Have you ever thought about the kitchen scraps you throw away? Banana peels and orange rinds. Coffee grinds and filters. Cilantro that’s gone south and turned into a slimy sludge. Rather than just throwing these things away, turn them into the richest soil you can imagine.
My article today explores the concept of vermicomposting. I work with a second-grade teacher, Rena Huntington, who says it best:
Vermicomposting may be a scary word, but the process is easier than making soup, which is basically what you end up with! When you chop up vegetables, toss in some egg shells, and shredded newspaper to a pot of worms in soil you end up with the most nutritious soup for your garden. For any school/home with a garden, this is an activity full of seeds for learning.
Vermicomposting uses earthworms, specifically red wigglers, to turn organic waste into nutrient-rich soil. With vermicomposting, the worms speed up the composting process and reduce the amount of waste you send to the landfill; it also creates a fantastic fertilizer. Vermicomposting can be done all year long and you can even keep your worm bin inside. Anne Lowry, a pre-school teacher I work with, says vermicomposting is much easier than composting; you literally put bits and scraps in a worm bin and close the lid. There’s no turning or temperature checking; the worms do all the work.
I started my own vermicompost bin a few years ago and our kids love it. I keep a bin in our garage filled with soil and worms. When we have scrap paper, old fruits and vegetables, and leftovers from the toddler’s highchair tray the kids take these kitchen scraps out to the worms. In turn, the worms eat our discards and create “castings” (worm manure) which is the richest fertilizer. The worm bin doesn’t smell at all; at most it smells like stepping into a forest or the lumber area of Home Depot.
My kids love feeding the worms, watching them move, seeing the food disappear, and observing which foods the worms prefer (cooked carrots vs. raw carrots…why is that?). I love the science exploration going on in our garage, feeling better about throwing fewer things away, and turning our kitchen scraps into something useful. My husband, our resident green thumb, loves using the soil in his succulents, cactus, and even our tomato plants. It really doesn’t take much time, the worms are the quietest pets you’ll ever own, and if you enjoy gardening, you’ll love the results.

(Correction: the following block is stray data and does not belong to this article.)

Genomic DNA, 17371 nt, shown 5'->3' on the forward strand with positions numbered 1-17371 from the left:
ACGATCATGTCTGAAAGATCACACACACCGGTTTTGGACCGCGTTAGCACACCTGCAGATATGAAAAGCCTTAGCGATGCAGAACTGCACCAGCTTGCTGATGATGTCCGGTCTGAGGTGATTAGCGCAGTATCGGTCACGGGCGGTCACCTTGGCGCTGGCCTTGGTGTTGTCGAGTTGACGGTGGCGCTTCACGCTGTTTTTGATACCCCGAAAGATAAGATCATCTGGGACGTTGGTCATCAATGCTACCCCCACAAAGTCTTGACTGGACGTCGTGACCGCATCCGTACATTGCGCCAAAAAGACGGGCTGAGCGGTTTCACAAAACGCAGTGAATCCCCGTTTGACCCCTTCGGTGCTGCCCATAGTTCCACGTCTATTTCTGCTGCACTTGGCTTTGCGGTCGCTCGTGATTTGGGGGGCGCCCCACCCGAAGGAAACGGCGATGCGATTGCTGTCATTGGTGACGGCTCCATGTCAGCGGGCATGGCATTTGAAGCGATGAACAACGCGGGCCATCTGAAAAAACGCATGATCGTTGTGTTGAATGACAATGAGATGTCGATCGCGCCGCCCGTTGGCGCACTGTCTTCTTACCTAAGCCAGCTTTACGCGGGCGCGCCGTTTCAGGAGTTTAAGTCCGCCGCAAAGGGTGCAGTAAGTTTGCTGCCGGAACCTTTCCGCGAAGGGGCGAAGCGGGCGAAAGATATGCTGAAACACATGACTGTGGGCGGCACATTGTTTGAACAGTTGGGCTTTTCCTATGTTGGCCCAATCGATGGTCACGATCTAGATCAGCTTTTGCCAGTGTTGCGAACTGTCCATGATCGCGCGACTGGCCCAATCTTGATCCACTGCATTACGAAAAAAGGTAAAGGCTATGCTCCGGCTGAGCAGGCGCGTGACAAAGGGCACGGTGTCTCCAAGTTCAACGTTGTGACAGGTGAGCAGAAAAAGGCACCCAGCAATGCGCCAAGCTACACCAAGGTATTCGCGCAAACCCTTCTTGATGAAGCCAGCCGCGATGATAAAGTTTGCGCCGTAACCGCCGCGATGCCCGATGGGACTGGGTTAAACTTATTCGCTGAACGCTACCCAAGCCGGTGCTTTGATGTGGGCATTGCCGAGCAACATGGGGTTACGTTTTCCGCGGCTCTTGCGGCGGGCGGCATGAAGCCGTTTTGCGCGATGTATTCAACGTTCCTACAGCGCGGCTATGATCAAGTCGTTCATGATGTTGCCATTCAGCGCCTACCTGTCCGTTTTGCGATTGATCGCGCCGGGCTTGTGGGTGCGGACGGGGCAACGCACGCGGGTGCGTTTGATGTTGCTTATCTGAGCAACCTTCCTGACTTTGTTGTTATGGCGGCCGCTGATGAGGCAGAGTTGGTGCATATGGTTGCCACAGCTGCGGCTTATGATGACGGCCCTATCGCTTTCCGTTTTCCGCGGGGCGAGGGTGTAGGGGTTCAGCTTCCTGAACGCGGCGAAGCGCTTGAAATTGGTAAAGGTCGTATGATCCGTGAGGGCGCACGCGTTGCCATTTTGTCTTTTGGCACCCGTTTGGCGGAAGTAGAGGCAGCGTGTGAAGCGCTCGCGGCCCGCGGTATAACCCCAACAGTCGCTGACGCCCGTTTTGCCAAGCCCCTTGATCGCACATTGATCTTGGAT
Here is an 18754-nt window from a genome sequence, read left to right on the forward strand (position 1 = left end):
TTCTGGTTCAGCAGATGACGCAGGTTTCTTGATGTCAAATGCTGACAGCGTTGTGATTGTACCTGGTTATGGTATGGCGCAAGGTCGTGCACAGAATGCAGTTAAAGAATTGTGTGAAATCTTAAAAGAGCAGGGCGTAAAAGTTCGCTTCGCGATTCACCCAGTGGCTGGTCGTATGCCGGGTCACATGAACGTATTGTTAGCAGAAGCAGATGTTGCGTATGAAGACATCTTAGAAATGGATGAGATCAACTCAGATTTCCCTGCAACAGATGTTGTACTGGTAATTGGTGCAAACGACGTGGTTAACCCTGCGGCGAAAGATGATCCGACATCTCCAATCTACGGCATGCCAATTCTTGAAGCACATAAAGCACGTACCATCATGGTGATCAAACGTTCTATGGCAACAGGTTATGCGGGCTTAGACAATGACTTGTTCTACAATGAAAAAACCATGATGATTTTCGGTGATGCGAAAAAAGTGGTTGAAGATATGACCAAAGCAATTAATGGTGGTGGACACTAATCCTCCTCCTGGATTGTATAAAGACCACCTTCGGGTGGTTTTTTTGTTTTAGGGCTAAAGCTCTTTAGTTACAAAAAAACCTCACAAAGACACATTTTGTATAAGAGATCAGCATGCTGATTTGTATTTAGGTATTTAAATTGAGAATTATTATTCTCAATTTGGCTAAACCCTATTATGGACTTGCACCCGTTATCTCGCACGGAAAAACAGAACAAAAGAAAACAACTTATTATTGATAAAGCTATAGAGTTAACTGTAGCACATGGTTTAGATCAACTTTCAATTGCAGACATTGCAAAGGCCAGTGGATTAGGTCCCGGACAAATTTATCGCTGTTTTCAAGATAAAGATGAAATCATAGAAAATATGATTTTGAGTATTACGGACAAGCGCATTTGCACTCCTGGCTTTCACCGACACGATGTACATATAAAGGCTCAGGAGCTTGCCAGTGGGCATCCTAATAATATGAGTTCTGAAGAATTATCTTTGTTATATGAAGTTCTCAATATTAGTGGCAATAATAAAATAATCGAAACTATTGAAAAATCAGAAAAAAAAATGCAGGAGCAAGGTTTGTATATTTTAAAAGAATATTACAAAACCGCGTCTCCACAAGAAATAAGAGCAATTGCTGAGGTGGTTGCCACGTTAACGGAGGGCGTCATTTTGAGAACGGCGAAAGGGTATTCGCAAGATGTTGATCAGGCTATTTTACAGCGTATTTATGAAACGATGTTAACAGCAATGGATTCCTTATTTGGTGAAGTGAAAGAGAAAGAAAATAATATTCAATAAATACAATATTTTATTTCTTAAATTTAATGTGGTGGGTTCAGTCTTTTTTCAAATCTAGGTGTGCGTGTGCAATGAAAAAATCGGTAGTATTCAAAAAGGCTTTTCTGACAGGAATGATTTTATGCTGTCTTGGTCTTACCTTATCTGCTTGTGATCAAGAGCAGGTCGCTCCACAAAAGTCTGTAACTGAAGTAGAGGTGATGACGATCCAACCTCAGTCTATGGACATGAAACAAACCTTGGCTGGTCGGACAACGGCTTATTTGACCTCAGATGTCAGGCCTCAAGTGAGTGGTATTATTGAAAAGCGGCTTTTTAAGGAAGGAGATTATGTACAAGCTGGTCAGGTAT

Advice for creating a worm bin is beyond the scope of this blog article, but here are a few great resources to get you started:
- To help introduce younger kids to the benefits of worms, I recommend these two cute books: “Wiggle and Waggle” by Caroline Arnold and “Diary of a Worm” by Doreen Cronin and Harry Bliss.
- Nevada Recycles made a great brochure for vermicomposting. This brochure focuses on making your own worm bin from Rubbermaid containers you can purchase locally. It includes great advice for getting started.
- UNR’s Cooperative Extension also created a good booklet you can download which describes the benefits and how-to’s in creating your own worm bin and getting started.
- One of my favorite resources is Uncle Jim’s Worm Farm. Their site provides tons of advice as well as every product you could need – even the worms.
- We’re also fortunate in the Reno area to have a local resource at Full Circle Compost. Located outside of Carson in the Minden area, the folks here sell worms, complete systems, and can offer oodles of advice.
- If you’re keen on the benefits of worm castings, but aren’t quite sold on raising worms of your own, you can also buy the castings locally to use in your own gardens. Red Worm Organics in Sparks sells bagged castings ready to use.
So, what do you think? Is vermicomposting something you might give a try? If you have any questions or want help getting started, please drop me a line: I’m happy to help!